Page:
A selection of visuals highlighting continental and country trends in political violence are included below. The data is drawn from ACLED Version 4.
Over the past 17 years, political violence rates have grown. ACLED recorded a total of 13,504 violent conflict events in Africa for 2013, compared to just over 9,000 events for 2012.
Over the past 17 years, there have been distinct changes in the main perpetrators of political violence on the African continent. While governments remain the most actively violent group, the second-most violent group has changed from rebels to political militias.
Somalia, Sudan, Nigeria and Democratic Republic of Congo were the four most violent states in 2013, when riots and protests are excluded from the count. The instability facing these different states is reflective of the diversity of the security challenges facing countries across the African continent.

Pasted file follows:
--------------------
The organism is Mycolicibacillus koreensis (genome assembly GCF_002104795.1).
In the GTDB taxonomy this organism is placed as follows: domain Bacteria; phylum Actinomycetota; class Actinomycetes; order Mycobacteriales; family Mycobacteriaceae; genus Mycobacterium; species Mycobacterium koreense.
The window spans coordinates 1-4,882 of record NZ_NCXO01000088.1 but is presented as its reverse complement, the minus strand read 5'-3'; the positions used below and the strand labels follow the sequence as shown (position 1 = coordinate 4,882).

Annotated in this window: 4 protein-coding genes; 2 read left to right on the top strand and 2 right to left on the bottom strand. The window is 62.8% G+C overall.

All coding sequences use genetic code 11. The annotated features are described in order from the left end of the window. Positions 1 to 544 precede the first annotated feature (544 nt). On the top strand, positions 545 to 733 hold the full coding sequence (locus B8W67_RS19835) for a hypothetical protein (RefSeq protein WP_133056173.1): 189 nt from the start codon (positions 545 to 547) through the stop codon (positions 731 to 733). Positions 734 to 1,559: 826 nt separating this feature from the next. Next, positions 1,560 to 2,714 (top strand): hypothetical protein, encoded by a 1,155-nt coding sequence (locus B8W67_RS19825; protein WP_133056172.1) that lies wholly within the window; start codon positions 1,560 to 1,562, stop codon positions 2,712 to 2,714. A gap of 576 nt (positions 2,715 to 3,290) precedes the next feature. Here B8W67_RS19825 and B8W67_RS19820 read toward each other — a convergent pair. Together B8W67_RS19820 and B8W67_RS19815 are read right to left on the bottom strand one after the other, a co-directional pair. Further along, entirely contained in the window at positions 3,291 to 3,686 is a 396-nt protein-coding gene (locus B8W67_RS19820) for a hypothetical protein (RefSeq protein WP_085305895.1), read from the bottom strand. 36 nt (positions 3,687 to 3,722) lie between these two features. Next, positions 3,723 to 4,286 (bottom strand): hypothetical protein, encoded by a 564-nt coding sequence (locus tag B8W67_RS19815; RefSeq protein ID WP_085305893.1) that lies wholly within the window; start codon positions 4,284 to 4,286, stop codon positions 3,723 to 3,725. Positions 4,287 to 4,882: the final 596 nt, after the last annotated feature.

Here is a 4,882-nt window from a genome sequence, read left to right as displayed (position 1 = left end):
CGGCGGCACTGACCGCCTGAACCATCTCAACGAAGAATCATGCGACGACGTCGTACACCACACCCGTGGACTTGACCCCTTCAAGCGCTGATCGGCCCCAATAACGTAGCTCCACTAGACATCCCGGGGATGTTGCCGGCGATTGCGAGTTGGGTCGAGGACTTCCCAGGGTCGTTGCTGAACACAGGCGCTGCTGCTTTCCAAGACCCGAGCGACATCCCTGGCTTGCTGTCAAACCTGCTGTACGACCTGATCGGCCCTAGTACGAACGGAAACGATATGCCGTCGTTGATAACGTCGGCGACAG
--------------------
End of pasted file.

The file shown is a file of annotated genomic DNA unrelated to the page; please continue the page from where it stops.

As in 2012, Al Shabaab and Boko Haram were the two single, most violent non-state actors in Africa in 2013. Al Shabaab activity, at over 1,000 recorded violent events, dwarfs that of Boko Haram (at 262 violent conflict events).
Rioting and protesting are the fastest growing ‘event types’ within the ACLED dataset. Almost all countries experienced some ‘civilian’ turbulence in past years; the sole exceptions are countries with autocratic regimes.